Political Reasons Only
Justin Trudeau was interviewed on Vice News a few weeks ago. Shane Smith asked him about his party’s confusing position on C-51. Trudeau said that despite C-51’s faults, “there are a number of things in that legislation that increase security for Canadians, that do make us safer at a time when people are worried about terrorism.”
I’d honestly like to know what those things are. How does anything in a bill, inspired by an event that is not terrorism, but the act of a disturbed individual, protect Canadians against the bogeyman of terrorism?
It can’t, but that’s not the point. The point, at least for Trudeau, is “at a time when people are worried about terrorism.”
It’s politics, pure and simple. Polls, albeit sketchy polls, showed support for the bill at the time. He went for it. So did the Bloc Quebecois. When C-51 came up for a vote, though, the Bloc voted against it. I guess they saw that the bill was now opposed by many. If there ever was a time for the Liberals to flip-flop and not suffer for it, it was Wednesday.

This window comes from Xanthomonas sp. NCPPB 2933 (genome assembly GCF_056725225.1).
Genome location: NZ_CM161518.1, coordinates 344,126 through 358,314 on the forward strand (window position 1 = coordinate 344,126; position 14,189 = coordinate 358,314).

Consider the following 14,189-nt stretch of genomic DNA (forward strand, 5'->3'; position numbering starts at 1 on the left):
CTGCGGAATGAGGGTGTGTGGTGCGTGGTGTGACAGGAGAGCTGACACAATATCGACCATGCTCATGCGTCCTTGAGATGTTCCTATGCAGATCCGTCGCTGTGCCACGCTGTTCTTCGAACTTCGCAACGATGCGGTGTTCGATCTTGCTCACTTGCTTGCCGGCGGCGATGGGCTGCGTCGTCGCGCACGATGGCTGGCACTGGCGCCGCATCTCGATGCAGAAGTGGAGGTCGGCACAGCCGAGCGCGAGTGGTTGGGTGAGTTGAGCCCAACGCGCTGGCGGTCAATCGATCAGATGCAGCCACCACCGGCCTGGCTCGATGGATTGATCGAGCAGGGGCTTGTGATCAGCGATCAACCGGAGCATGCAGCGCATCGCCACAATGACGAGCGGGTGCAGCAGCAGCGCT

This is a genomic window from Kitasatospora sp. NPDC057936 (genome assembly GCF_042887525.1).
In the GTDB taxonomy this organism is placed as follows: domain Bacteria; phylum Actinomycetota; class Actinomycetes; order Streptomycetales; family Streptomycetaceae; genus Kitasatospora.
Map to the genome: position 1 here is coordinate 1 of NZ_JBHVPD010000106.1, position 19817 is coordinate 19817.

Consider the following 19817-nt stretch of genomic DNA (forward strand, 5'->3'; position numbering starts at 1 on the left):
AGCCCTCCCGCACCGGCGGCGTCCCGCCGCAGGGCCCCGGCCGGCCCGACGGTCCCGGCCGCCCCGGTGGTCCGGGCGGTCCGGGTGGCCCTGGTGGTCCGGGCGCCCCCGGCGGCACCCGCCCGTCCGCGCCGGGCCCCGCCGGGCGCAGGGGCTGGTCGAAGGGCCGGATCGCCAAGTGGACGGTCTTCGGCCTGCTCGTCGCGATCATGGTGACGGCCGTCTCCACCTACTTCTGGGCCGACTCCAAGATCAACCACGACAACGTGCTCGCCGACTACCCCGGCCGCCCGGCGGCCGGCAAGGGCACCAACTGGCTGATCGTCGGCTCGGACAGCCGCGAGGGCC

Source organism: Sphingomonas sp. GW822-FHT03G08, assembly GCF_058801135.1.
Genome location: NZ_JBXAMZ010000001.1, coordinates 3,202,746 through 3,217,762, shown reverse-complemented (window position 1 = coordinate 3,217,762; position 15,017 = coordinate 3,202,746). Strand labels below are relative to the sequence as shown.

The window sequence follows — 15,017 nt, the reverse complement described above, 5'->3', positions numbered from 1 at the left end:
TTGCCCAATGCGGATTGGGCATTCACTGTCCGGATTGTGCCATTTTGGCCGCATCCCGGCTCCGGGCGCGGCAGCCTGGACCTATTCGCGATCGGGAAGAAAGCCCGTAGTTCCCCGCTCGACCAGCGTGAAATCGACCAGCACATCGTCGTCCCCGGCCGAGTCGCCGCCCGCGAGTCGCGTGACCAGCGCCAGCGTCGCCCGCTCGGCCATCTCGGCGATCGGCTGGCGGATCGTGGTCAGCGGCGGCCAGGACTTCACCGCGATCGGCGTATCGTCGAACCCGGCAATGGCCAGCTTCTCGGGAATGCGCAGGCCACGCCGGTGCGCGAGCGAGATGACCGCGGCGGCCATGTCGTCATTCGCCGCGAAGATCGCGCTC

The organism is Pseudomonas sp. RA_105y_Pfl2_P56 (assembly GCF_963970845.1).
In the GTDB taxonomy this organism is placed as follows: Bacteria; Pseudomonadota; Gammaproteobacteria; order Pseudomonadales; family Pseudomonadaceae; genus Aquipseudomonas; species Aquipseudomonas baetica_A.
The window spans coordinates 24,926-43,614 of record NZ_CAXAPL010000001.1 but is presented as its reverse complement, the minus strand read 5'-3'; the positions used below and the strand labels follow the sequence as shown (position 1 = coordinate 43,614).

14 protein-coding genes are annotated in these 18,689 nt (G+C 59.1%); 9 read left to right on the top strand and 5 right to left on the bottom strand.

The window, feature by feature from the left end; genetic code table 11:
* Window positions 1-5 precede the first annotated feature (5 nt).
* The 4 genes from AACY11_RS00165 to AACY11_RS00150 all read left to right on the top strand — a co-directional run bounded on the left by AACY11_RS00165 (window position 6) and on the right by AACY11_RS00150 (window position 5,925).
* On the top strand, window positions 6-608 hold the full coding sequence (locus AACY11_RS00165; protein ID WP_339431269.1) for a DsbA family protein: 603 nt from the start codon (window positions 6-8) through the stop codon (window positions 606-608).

There are so many ways Trudeau could have sold a reversal on this that even the cleverest Dipper wouldn’t be able to use it to hurt his party. While I’m not a Liberal supporter by any stretch of the imagination, I would have welcomed it. The more voices against this bill, the better. I even wrote to Marc Garneau, my current MP, asking him to convince his boss to change his tune.
Being the anti-Harper candidate doesn’t just mean looking younger and fresher and having somewhat more progressive social policies. It means opposing crap bills with no purpose like C-51.